Any of these four rows would make the basis for an all-over pattern, but let's use the fourth one. The turquoise row is the primary pattern row. From there, I worked first downward, then upward, using three other colors of yarn. If I had continued downward, the next row would have been in turquoise again. Notice that the color order was reversed when I worked upward from the primary row. As the deep blue and aqua rows demonstrate, there are places where it is not possible to complete a pattern row. In such cases, I work as much of each stitch as I can. These are called compensation stitches and can be vital to a design, as we shall discover when we work on “fabulous four-ways”.

Simple Flame Stitch Sample
Simple Flame Stitch Sample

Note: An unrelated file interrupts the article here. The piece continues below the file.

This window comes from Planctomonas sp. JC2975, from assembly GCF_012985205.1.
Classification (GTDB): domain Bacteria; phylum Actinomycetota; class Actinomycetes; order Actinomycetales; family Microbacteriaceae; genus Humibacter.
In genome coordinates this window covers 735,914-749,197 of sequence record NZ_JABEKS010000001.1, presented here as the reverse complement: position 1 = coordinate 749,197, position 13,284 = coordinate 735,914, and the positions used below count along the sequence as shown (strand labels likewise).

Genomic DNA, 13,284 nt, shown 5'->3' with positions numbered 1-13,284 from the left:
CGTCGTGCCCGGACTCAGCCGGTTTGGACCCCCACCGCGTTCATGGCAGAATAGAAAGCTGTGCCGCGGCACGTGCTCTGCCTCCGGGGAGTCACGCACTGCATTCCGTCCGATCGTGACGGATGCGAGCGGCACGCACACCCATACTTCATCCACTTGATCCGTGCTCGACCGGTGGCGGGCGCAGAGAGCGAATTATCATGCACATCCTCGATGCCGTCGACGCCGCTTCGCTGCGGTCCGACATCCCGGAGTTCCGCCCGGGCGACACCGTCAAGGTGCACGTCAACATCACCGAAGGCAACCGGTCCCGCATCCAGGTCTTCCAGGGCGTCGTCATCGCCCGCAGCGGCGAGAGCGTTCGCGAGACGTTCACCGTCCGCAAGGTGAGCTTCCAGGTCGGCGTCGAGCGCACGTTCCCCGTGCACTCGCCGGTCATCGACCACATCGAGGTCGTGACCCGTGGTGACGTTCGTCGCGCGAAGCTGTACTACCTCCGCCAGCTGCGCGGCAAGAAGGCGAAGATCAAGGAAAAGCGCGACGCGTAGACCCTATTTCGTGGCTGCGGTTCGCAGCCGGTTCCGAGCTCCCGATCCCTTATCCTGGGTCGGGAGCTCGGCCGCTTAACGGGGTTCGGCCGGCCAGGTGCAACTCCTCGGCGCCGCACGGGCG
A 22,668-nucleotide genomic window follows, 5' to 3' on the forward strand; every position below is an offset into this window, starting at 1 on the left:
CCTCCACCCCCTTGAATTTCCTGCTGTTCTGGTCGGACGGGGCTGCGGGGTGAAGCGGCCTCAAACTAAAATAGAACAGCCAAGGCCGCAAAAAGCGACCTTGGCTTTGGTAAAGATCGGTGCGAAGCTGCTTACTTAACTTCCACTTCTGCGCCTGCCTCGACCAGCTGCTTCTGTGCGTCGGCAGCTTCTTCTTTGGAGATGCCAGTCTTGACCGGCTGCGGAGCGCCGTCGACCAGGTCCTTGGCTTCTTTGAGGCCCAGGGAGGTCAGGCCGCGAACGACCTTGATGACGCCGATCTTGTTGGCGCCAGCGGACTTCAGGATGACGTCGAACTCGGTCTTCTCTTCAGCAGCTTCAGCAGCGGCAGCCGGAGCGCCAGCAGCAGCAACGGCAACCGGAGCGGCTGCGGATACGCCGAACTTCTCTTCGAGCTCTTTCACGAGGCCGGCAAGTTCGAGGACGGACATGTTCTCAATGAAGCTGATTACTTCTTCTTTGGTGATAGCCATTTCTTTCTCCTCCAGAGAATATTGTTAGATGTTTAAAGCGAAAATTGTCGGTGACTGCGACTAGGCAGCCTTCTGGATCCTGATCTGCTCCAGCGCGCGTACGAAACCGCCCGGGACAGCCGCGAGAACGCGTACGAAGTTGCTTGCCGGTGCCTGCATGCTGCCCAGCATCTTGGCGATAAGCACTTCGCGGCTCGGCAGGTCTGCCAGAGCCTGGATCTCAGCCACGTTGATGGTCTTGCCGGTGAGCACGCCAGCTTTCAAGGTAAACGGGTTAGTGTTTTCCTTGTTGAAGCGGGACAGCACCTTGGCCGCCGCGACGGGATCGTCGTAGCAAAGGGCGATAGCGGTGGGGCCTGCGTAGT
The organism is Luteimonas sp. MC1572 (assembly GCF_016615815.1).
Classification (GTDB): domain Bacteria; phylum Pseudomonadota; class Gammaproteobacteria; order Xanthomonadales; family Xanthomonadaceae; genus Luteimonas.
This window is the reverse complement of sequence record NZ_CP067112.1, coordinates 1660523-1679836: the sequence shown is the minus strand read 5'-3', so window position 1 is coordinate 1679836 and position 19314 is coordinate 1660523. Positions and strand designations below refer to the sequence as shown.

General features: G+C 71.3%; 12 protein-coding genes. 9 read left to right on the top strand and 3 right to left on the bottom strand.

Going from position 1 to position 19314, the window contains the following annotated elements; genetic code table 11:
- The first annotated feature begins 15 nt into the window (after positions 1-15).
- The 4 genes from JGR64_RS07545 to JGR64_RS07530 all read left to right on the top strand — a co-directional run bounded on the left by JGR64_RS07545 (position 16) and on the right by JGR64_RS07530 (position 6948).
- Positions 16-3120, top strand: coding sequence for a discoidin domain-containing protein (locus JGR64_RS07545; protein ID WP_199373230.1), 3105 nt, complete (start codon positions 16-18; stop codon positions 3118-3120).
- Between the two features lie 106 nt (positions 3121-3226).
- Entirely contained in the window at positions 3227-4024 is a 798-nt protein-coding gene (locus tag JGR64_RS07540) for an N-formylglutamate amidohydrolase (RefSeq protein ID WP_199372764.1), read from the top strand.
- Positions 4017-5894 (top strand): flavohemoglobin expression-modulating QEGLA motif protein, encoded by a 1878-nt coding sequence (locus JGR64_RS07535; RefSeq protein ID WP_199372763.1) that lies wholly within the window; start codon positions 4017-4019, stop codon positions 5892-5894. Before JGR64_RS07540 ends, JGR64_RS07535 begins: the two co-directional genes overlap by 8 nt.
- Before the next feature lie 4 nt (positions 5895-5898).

The 4.2 step pattern is the basis for many bargello patterns and for many other pattern stitches (remember the brick stitch from Part 1?) Patterns with points or peaks formed by stitches belong to a family called “Florentine stitch” or “flame stitch”, names often loosely applied to bargello as a whole. This picture shows a pillow done in a similar if somewhat more complex pattern. Here the peaks or points represent evergreen trees in a northern forest rather than flames. The principle, however, is the same.

Evergreen Forest Bargello Pillow
Evergreen Forest Bargello Pillow

Arch Stitch Sample
Arch Stitch Sample